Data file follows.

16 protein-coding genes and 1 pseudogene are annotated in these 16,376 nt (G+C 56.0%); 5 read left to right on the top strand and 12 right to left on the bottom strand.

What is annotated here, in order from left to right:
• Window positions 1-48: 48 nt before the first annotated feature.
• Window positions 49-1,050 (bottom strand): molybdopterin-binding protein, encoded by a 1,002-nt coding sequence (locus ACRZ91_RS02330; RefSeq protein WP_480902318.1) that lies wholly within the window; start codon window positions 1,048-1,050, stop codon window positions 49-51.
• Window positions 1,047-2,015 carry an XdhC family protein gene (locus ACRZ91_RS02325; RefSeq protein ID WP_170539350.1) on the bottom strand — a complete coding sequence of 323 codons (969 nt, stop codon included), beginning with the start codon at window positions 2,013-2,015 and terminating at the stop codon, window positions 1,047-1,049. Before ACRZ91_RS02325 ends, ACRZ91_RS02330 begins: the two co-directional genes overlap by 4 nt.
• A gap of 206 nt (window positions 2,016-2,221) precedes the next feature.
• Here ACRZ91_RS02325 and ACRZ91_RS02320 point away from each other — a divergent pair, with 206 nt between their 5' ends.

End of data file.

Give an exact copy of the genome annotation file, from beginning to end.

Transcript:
16 protein-coding genes and 1 pseudogene are annotated in these 16,376 nt (G+C 56.0%); 5 read left to right on the top strand and 12 right to left on the bottom strand.

What is annotated here, in order from left to right:
• Window positions 1-48: 48 nt before the first annotated feature.
• Window positions 49-1,050 (bottom strand): molybdopterin-binding protein, encoded by a 1,002-nt coding sequence (locus ACRZ91_RS02330; RefSeq protein WP_480902318.1) that lies wholly within the window; start codon window positions 1,048-1,050, stop codon window positions 49-51.
• Window positions 1,047-2,015 carry an XdhC family protein gene (locus ACRZ91_RS02325; RefSeq protein ID WP_170539350.1) on the bottom strand — a complete coding sequence of 323 codons (969 nt, stop codon included), beginning with the start codon at window positions 2,013-2,015 and terminating at the stop codon, window positions 1,047-1,049. Before ACRZ91_RS02325 ends, ACRZ91_RS02330 begins: the two co-directional genes overlap by 4 nt.
• A gap of 206 nt (window positions 2,016-2,221) precedes the next feature.
• Here ACRZ91_RS02325 and ACRZ91_RS02320 point away from each other — a divergent pair, with 206 nt between their 5' ends.